The amount of weight and gray hair that comes with this process is a shock.  So, learn that you are beautiful.  It's important.

You don’t actually have a needle phobia.
The nurses don’t like wimps, so fake it til you make it. Before long they’ll know your name, and your best vein.  Your days of whining and passing out over a blood draw are long gone.  In time, you’ll be giving yourself shots in the stomach and losing half of your blood supply at every appointment without thinking twice.

Oh! You will lose your mind, yell at a nurse on the phone and file a complaint about her to “HR”.  You aren’t going to win her back over, so let that one go.  But don’t be “that girl” for long.

The nurses are YOUR PEOPLE!  Treat them well.  If they ever seem cold or unfriendly, it’s not about you.  They have an unbelievably stressful job.  Women are crazy to begin with.  Women pumped full of hormones trying to get pregnant? Psychotic.  These ladies see incredible pregnancy miracles, but they also walk families through inconceivable loss.  Just be sincere.  You’ve got a long road ahead, and some of these women will become friends for years to come.

Something about marriage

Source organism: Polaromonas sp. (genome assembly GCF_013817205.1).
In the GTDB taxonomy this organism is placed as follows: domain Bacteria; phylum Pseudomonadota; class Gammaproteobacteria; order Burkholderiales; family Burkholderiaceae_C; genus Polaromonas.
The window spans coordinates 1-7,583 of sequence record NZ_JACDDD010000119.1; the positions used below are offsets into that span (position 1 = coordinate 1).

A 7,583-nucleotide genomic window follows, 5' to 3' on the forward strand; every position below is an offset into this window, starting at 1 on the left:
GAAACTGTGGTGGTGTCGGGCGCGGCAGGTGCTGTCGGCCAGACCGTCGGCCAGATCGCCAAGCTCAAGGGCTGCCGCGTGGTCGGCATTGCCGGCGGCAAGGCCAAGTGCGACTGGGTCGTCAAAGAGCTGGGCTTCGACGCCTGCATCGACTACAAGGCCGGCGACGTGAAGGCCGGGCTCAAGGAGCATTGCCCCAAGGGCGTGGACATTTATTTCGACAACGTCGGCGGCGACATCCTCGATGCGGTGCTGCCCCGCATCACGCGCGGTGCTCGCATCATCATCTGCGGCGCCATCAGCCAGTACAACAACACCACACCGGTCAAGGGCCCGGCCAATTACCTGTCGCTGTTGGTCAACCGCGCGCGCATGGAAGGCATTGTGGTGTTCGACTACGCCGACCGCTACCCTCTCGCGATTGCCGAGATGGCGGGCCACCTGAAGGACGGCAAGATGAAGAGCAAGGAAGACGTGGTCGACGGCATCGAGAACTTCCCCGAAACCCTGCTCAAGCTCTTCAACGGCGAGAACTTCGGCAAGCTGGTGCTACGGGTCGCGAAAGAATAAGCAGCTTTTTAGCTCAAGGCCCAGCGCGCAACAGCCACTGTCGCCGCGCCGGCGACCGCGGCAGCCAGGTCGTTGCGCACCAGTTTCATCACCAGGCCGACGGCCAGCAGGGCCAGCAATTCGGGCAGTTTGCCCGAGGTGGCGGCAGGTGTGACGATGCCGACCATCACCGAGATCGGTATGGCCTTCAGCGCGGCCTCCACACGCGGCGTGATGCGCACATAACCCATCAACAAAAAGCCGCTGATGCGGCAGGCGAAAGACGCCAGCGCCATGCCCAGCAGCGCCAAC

Sooner than you think, you and Matt will begin to feel like a science experiment gone wrong.  You will fight and cry and question every single thing…you will say terrible things and doubt each other and think this is one big mistake…you almost won’t make it through…but hold on to each other.  This thing can break you if you let it.  (but it doesn’t. trust me.)

Don’t hide.
Soon, most of your friends will become pregnant.  The majority of them started trying long after you.  You will watch them have their first, second and even third children as you wait.  Wait well.  Answer your phone, agree to a pedicure, or just let them come sit with you.  Infertility sucks.   Trying to do it by yourself is impossible. You have incredible people in your life. They can TAKE THIS! Learn to let them love you through the ugly.